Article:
The time has come to put an end to the government’s racially-weighted, militant war on marijuana. It is a failed, costly and misguided program that has cost the country billions. As critics rightly point out, the war on marijuana has also resulted in a massive increase in incarceration rates. According to Joe Klein, writing for Time, “We spend $68 billion per year on corrections, and one-third of those being corrected are serving time for nonviolent drug crimes. We spend about $150 billion on policing and courts, and 47.5% of all drug arrests are marijuana-related.”
Worse, the government’s War on Drugs seems to have actually exacerbated the drug problems in this country, funding criminal syndicates and failing to restrict its availability or discourage its use. Indeed, the National Survey on Drug Use and Health revealed that as recently as 2005, 58% of the public found marijuana readily available, with 50% of 12 to 17 year olds declaring it easy to get.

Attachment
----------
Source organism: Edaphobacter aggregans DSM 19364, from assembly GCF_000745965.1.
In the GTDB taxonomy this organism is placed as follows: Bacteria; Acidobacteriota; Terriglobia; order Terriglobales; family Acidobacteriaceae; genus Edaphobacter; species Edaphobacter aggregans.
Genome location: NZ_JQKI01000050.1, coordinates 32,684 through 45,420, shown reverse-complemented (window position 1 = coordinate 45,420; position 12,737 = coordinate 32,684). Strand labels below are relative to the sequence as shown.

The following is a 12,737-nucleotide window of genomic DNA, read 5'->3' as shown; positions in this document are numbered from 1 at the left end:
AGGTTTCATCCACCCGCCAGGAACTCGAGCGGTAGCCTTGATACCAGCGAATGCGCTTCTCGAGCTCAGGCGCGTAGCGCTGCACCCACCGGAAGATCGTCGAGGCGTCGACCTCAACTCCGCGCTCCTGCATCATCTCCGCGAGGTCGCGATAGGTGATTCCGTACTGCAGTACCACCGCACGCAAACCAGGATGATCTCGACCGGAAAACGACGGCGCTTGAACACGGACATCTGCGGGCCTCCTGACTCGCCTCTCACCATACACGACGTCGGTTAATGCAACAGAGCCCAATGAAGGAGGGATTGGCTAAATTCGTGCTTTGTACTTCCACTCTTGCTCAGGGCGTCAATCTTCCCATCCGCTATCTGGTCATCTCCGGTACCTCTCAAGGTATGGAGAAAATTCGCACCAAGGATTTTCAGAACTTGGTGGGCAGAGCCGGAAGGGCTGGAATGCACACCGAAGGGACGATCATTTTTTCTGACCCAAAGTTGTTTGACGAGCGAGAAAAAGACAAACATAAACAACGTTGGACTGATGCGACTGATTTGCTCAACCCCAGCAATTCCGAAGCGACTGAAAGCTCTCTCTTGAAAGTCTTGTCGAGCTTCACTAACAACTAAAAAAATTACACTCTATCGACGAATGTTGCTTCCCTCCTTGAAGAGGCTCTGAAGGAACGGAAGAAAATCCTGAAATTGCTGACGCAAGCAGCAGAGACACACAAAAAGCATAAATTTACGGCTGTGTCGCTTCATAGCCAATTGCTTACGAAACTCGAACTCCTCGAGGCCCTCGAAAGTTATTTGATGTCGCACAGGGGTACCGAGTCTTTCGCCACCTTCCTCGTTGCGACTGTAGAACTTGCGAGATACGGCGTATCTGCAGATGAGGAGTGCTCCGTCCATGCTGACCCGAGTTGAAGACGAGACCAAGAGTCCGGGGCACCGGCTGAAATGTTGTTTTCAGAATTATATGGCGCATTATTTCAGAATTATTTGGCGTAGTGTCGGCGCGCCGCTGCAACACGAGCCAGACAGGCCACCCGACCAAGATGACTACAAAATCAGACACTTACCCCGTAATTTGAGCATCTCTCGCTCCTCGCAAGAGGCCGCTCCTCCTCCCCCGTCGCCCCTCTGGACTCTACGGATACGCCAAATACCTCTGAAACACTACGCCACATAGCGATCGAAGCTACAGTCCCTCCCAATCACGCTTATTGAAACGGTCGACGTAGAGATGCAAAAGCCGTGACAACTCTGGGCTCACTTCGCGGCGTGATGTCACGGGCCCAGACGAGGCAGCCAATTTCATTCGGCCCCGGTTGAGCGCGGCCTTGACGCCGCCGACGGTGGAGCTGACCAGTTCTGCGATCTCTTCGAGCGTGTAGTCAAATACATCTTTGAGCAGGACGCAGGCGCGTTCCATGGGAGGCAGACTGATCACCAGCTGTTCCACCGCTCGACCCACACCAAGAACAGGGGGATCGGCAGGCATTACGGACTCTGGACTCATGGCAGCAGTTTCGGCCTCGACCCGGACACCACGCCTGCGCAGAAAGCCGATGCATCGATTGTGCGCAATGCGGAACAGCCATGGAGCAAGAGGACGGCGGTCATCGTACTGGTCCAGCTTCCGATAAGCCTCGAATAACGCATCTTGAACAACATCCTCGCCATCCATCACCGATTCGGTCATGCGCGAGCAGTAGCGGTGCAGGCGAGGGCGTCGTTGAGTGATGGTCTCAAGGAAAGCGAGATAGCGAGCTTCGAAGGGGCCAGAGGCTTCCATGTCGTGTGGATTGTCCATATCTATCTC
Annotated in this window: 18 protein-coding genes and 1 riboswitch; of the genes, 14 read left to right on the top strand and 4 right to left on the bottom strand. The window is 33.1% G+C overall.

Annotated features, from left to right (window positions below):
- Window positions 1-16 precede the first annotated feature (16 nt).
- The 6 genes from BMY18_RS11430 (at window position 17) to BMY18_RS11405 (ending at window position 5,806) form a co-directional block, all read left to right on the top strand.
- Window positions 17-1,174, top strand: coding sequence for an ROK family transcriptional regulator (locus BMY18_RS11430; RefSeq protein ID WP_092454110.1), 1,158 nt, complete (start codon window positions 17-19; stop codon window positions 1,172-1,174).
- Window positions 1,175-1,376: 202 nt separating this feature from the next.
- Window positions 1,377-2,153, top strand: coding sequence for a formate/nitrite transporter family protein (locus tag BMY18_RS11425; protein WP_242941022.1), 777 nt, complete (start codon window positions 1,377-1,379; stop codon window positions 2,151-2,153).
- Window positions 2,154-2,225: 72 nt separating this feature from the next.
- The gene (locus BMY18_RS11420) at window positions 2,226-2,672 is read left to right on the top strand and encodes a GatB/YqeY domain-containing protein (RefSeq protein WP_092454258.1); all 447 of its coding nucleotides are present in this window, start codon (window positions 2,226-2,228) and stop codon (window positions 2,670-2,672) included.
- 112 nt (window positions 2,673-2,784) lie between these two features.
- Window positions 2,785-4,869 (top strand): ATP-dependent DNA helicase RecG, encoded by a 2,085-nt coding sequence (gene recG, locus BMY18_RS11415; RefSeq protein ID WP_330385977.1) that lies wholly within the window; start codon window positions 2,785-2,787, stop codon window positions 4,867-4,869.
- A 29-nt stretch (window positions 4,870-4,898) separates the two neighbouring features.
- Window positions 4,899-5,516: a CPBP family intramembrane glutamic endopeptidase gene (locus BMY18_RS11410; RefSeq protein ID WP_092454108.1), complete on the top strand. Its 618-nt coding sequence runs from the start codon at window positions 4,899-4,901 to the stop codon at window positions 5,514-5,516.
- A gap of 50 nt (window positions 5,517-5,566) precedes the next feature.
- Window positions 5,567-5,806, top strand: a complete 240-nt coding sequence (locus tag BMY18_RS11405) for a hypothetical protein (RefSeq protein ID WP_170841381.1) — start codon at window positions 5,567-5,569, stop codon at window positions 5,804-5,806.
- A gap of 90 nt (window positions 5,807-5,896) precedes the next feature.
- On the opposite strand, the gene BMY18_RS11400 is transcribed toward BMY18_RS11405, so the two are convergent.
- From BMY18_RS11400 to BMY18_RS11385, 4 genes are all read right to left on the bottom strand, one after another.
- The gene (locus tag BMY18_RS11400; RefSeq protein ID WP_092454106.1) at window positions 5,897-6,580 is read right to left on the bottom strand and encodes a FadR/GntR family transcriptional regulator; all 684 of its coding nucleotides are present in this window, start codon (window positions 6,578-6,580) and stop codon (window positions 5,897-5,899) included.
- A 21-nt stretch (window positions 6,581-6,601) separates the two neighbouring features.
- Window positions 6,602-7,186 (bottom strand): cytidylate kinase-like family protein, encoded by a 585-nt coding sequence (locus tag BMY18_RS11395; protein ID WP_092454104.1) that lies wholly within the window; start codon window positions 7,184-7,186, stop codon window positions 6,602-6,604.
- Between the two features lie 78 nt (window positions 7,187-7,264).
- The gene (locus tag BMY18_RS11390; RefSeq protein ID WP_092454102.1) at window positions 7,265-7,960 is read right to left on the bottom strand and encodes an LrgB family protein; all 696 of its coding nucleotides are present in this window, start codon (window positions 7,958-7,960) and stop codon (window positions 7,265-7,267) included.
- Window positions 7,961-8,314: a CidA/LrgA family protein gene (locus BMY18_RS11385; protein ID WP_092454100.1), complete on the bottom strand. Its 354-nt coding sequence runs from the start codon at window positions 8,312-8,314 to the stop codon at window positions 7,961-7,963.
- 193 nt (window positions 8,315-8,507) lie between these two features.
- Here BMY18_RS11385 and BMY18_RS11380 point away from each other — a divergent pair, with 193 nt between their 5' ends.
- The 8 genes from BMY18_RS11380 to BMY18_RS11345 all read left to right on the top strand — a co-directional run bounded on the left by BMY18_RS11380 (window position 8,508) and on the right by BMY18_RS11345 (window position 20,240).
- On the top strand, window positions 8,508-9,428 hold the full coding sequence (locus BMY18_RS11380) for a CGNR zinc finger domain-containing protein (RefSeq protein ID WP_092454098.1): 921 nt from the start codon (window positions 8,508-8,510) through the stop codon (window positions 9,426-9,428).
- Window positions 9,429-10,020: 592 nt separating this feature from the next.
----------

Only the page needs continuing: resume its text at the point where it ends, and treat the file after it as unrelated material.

A growing number of legal scholars, including Bruce Fein, who served as a high-ranking Justice Department official during the Reagan administration, are calling to end the prohibition on marijuana and treat it like alcohol by regulating and taxing it at the state level. Their rationale is that instead of allowing marijuana to flourish as a profitable black market crop, it should be taxed and regulated in a manner similar to tobacco and alcohol, which many in the medical community believe to be far more harmful than marijuana. Not only would that lessen violent criminal activity associated with the manufacture and sale of marijuana, but it would also provide an economic boost to ailing state and federal coffers. As it now stands, marijuana is the United States’ largest cash crop (it brought in an estimated $35 billion in 2005), with a third of this production coming from California where it is the state’s largest cash crop.